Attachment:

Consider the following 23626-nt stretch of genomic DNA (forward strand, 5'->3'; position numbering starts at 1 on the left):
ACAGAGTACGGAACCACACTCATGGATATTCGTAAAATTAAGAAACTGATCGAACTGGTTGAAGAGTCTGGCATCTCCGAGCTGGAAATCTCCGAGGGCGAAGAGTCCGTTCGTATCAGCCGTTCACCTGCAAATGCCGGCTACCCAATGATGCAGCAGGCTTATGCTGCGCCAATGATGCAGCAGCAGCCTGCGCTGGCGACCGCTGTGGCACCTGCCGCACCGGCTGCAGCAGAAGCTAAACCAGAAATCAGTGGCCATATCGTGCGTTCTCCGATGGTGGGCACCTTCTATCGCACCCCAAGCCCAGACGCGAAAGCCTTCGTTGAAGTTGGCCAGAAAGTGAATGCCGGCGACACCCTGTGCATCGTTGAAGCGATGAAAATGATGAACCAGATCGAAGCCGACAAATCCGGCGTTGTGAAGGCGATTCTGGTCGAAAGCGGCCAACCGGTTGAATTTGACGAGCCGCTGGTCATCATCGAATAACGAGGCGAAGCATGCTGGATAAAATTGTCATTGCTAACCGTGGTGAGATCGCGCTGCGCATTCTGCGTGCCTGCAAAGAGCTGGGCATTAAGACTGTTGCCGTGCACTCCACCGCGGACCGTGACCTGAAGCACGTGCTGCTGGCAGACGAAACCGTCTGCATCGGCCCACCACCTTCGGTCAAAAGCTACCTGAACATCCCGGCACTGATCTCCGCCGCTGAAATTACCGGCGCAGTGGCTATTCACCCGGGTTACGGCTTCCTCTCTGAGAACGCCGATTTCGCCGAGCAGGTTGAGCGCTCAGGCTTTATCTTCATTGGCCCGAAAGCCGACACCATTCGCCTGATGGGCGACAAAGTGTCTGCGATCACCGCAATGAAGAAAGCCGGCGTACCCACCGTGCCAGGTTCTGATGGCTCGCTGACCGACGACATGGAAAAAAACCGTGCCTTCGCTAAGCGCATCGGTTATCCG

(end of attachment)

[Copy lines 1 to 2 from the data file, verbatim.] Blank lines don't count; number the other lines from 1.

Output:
Consider the following 23626-nt stretch of genomic DNA (forward strand, 5'->3'; position numbering starts at 1 on the left):
ACAGAGTACGGAACCACACTCATGGATATTCGTAAAATTAAGAAACTGATCGAACTGGTTGAAGAGTCTGGCATCTCCGAGCTGGAAATCTCCGAGGGCGAAGAGTCCGTTCGTATCAGCCGTTCACCTGCAAATGCCGGCTACCCAATGATGCAGCAGGCTTATGCTGCGCCAATGATGCAGCAGCAGCCTGCGCTGGCGACCGCTGTGGCACCTGCCGCACCGGCTGCAGCAGAAGCTAAACCAGAAATCAGTGGCCATATCGTGCGTTCTCCGATGGTGGGCACCTTCTATCGCACCCCAAGCCCAGACGCGAAAGCCTTCGTTGAAGTTGGCCAGAAAGTGAATGCCGGCGACACCCTGTGCATCGTTGAAGCGATGAAAATGATGAACCAGATCGAAGCCGACAAATCCGGCGTTGTGAAGGCGATTCTGGTCGAAAGCGGCCAACCGGTTGAATTTGACGAGCCGCTGGTCATCATCGAATAACGAGGCGAAGCATGCTGGATAAAATTGTCATTGCTAACCGTGGTGAGATCGCGCTGCGCATTCTGCGTGCCTGCAAAGAGCTGGGCATTAAGACTGTTGCCGTGCACTCCACCGCGGACCGTGACCTGAAGCACGTGCTGCTGGCAGACGAAACCGTCTGCATCGGCCCACCACCTTCGGTCAAAAGCTACCTGAACATCCCGGCACTGATCTCCGCCGCTGAAATTACCGGCGCAGTGGCTATTCACCCGGGTTACGGCTTCCTCTCTGAGAACGCCGATTTCGCCGAGCAGGTTGAGCGCTCAGGCTTTATCTTCATTGGCCCGAAAGCCGACACCATTCGCCTGATGGGCGACAAAGTGTCTGCGATCACCGCAATGAAGAAAGCCGGCGTACCCACCGTGCCAGGTTCTGATGGCTCGCTGACCGACGACATGGAAAAAAACCGTGCCTTCGCTAAGCGCATCGGTTATCCG